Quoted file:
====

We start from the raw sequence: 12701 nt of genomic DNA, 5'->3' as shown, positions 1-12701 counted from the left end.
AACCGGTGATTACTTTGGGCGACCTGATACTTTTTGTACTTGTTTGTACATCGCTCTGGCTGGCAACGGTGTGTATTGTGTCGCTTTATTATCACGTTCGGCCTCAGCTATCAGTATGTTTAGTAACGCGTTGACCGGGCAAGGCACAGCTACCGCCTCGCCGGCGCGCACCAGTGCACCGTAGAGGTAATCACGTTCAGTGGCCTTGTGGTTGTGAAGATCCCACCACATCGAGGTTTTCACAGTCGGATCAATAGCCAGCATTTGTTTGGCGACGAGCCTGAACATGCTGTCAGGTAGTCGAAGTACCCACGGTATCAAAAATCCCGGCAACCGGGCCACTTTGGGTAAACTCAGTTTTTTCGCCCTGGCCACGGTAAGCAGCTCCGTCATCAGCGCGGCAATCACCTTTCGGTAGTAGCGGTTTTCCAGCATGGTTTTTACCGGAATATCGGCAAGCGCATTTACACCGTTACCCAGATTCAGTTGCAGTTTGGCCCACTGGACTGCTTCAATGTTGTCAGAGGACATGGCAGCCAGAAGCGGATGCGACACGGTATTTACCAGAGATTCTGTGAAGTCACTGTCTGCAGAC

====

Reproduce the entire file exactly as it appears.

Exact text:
We start from the raw sequence: 12701 nt of genomic DNA, 5'->3' as shown, positions 1-12701 counted from the left end.
AACCGGTGATTACTTTGGGCGACCTGATACTTTTTGTACTTGTTTGTACATCGCTCTGGCTGGCAACGGTGTGTATTGTGTCGCTTTATTATCACGTTCGGCCTCAGCTATCAGTATGTTTAGTAACGCGTTGACCGGGCAAGGCACAGCTACCGCCTCGCCGGCGCGCACCAGTGCACCGTAGAGGTAATCACGTTCAGTGGCCTTGTGGTTGTGAAGATCCCACCACATCGAGGTTTTCACAGTCGGATCAATAGCCAGCATTTGTTTGGCGACGAGCCTGAACATGCTGTCAGGTAGTCGAAGTACCCACGGTATCAAAAATCCCGGCAACCGGGCCACTTTGGGTAAACTCAGTTTTTTCGCCCTGGCCACGGTAAGCAGCTCCGTCATCAGCGCGGCAATCACCTTTCGGTAGTAGCGGTTTTCCAGCATGGTTTTTACCGGAATATCGGCAAGCGCATTTACACCGTTACCCAGATTCAGTTGCAGTTTGGCCCACTGGACTGCTTCAATGTTGTCAGAGGACATGGCAGCCAGAAGCGGATGCGACACGGTATTTACCAGAGATTCTGTGAAGTCACTGTCTGCAGAC